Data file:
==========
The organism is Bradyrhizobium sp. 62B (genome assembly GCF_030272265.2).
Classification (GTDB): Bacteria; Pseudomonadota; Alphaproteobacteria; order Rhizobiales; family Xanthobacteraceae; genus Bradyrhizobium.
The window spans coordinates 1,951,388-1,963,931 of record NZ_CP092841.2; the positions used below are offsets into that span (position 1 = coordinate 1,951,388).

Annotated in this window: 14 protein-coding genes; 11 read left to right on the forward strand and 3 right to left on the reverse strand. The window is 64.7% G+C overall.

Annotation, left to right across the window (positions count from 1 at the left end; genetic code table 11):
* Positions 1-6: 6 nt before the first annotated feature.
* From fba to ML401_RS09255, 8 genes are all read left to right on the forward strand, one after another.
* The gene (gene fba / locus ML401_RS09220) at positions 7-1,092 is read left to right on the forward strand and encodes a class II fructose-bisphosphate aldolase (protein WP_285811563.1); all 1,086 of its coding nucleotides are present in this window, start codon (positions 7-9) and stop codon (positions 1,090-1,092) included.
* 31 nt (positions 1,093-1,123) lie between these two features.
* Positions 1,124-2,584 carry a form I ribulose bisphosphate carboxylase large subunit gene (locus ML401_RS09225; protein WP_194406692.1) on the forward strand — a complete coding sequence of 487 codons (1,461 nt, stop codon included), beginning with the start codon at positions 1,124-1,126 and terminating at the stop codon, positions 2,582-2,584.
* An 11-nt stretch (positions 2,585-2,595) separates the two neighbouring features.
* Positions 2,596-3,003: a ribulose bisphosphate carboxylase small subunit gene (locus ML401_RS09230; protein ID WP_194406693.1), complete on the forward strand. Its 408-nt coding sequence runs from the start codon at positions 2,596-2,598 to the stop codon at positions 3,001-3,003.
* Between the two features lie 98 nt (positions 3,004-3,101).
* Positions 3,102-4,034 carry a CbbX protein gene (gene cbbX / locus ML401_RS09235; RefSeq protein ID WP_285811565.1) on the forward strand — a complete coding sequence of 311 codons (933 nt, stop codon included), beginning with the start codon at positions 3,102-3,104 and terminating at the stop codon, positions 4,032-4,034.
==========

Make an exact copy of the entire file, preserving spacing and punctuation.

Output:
The organism is Bradyrhizobium sp. 62B (genome assembly GCF_030272265.2).
Classification (GTDB): Bacteria; Pseudomonadota; Alphaproteobacteria; order Rhizobiales; family Xanthobacteraceae; genus Bradyrhizobium.
The window spans coordinates 1,951,388-1,963,931 of record NZ_CP092841.2; the positions used below are offsets into that span (position 1 = coordinate 1,951,388).

Annotated in this window: 14 protein-coding genes; 11 read left to right on the forward strand and 3 right to left on the reverse strand. The window is 64.7% G+C overall.

Annotation, left to right across the window (positions count from 1 at the left end; genetic code table 11):
* Positions 1-6: 6 nt before the first annotated feature.
* From fba to ML401_RS09255, 8 genes are all read left to right on the forward strand, one after another.
* The gene (gene fba / locus ML401_RS09220) at positions 7-1,092 is read left to right on the forward strand and encodes a class II fructose-bisphosphate aldolase (protein WP_285811563.1); all 1,086 of its coding nucleotides are present in this window, start codon (positions 7-9) and stop codon (positions 1,090-1,092) included.
* 31 nt (positions 1,093-1,123) lie between these two features.
* Positions 1,124-2,584 carry a form I ribulose bisphosphate carboxylase large subunit gene (locus ML401_RS09225; protein WP_194406692.1) on the forward strand — a complete coding sequence of 487 codons (1,461 nt, stop codon included), beginning with the start codon at positions 1,124-1,126 and terminating at the stop codon, positions 2,582-2,584.
* An 11-nt stretch (positions 2,585-2,595) separates the two neighbouring features.
* Positions 2,596-3,003: a ribulose bisphosphate carboxylase small subunit gene (locus ML401_RS09230; protein ID WP_194406693.1), complete on the forward strand. Its 408-nt coding sequence runs from the start codon at positions 2,596-2,598 to the stop codon at positions 3,001-3,003.
* Between the two features lie 98 nt (positions 3,004-3,101).
* Positions 3,102-4,034 carry a CbbX protein gene (gene cbbX / locus ML401_RS09235; RefSeq protein ID WP_285811565.1) on the forward strand — a complete coding sequence of 311 codons (933 nt, stop codon included), beginning with the start codon at positions 3,102-3,104 and terminating at the stop codon, positions 4,032-4,034.